“Safe genes” is what it’s called, and it’s a program for the responsible development of gene editing technologies funded with $65 million by the US Defense Advanced Research Projects Agency (Darpa). The grant will go to seven teams including top scientists such as CRISPR co-inventor Jennifer Doudna and synthetic biologist George Church. Finding reversible ways to control gene editing is a national security issue, in the event CRISPR falls into the wrong hands. But Darpa intends also to foster peaceful applications, by encouraging innovation and mitigating risks which might accidentally arise in civilian labs. Think of new CRISPR variants that can distinguish between highly similar genetic sequences, or molecular mechanisms to finely modulate the technology of gene drives, which is experimented to propagate modifications through entire populations.
The history of hi-tech bioweapons counts few attacks, no one really successful, and the scenario of precision biotechnologies being abused for nefarious goals is very unlikely but not impossible. What if a terrorist group or a despotic regime tries to spread modified organisms aimed at striking troops, frightening civilians, or putting food production in disarray? In June some 20 scientists from the defense advisory group Jason have discussed gene drives and their security implications at a closed-door meeting that could lead to a classified report, says Nature. Few weeks before Foreign Affairs speculated about Isis messing around with biotech tools but failed short of providing any element supporting this hypothesis. Even if CRISPR is cheap and easy in comparison with alternative technologies, engineering gene drives to propagate genes is quite difficult. A van driven into a crowd may suffice to sow death and fear, news bulletins have proven.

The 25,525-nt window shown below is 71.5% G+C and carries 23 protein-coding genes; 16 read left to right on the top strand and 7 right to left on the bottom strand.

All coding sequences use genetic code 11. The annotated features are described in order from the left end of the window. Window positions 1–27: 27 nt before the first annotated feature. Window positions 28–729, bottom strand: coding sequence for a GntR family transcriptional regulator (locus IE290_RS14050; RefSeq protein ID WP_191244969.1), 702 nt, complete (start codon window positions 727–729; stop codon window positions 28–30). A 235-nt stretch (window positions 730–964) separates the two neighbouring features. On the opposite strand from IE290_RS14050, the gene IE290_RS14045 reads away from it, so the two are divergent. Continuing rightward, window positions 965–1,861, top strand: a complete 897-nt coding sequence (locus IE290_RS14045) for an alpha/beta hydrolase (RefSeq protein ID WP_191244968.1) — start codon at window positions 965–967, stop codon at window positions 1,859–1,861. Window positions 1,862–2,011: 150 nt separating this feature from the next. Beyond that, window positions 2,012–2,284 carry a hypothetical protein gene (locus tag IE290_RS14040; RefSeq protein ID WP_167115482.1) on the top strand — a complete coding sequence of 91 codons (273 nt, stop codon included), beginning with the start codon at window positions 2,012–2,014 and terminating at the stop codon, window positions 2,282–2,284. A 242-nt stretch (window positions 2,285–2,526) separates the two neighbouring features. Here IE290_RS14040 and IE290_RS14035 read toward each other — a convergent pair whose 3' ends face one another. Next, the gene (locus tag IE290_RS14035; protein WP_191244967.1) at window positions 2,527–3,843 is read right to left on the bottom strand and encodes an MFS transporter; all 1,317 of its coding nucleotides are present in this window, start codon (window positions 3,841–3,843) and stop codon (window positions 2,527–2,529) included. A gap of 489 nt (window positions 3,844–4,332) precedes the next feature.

Fire is a dual use technology, as it can be used for both peaceful and military aims, and so are gene drives, which are being developed with the noble purpose of defeating malaria. Making this technology safer is a good idea anyway, regardless of bioterrorism fears. Darpa will fund confined experiments on model organisms such as nematodes and yeast, but also mosquitoes and rodents. Goals include the development of new anti-CRISPR proteins capable of stopping genome editing when needed, and the creation of modular “daisy drives”, which are self-exhausting because they sequentially lose genetic elements just like petals picked off a flower. The project also supports the development of gene editing tools to be employed as antiviral agents against zika and ebola viruses. But there is no such thing as a free lunch, the adage says, and the price to pay for the military money could be raising suspicions on the real intentions of researchers involved in the anti-malaria effort and other applications useful for developing countries.